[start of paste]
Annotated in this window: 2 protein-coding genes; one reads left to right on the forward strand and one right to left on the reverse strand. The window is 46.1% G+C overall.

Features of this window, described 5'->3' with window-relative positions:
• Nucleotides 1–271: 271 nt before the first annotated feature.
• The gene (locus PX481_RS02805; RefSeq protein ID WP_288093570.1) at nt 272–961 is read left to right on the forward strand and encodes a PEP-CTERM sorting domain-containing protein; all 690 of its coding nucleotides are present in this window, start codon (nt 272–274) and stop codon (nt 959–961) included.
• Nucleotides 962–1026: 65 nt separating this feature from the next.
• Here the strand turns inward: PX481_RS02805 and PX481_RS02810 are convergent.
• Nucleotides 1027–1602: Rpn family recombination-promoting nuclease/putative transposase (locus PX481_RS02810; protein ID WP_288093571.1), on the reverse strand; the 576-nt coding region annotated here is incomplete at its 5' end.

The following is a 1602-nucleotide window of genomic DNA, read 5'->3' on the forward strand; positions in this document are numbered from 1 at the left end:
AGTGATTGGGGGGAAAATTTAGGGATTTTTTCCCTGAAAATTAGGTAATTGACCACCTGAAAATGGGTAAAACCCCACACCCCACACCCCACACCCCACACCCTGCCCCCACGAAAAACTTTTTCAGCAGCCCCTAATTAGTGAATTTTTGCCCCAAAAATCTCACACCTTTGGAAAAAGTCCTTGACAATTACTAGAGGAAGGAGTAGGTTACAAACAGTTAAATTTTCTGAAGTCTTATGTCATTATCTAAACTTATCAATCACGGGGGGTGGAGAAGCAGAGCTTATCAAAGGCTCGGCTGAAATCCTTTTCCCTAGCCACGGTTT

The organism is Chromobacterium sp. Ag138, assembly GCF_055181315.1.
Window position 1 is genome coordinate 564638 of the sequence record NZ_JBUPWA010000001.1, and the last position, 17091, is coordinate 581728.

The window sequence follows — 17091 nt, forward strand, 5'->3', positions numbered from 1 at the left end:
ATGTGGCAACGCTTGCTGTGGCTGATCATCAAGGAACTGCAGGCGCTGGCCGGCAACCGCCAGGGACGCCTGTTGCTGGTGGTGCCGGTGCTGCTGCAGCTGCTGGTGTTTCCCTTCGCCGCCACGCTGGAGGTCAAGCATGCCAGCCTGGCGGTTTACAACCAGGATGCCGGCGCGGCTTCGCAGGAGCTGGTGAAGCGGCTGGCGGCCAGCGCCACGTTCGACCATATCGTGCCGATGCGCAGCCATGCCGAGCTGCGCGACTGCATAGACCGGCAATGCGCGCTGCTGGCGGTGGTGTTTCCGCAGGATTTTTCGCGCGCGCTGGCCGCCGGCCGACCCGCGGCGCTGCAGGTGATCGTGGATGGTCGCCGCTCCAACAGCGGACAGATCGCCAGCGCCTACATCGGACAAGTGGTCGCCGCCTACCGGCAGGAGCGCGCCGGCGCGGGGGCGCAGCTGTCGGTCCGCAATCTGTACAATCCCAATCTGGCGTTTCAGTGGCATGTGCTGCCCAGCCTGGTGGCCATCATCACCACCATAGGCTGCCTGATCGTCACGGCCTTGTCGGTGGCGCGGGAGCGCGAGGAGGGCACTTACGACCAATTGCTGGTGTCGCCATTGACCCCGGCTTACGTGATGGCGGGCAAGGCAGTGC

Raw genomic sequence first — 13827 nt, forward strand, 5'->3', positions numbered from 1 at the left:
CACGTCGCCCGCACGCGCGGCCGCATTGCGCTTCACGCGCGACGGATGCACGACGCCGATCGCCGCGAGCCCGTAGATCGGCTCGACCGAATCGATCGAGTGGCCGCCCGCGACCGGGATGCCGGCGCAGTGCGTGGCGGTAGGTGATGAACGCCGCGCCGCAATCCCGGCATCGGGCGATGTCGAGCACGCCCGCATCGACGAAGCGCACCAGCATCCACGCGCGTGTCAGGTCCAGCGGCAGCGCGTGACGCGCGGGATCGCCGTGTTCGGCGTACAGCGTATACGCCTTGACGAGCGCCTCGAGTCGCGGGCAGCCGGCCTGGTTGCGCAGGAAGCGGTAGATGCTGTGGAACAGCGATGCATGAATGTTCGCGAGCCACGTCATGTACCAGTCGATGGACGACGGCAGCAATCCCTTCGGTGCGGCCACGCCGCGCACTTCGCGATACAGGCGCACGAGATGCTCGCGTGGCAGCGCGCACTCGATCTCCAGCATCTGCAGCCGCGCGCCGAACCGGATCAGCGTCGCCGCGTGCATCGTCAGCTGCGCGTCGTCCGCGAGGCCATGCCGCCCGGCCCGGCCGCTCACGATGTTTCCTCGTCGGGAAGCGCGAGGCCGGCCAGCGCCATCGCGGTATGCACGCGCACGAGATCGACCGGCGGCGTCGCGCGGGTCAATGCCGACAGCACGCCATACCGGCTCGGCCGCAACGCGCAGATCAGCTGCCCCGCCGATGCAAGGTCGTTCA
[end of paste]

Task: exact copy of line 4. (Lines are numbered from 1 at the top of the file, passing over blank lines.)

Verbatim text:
• The gene (locus PX481_RS02805; RefSeq protein ID WP_288093570.1) at nt 272–961 is read left to right on the forward strand and encodes a PEP-CTERM sorting domain-containing protein; all 690 of its coding nucleotides are present in this window, start codon (nt 272–274) and stop codon (nt 959–961) included.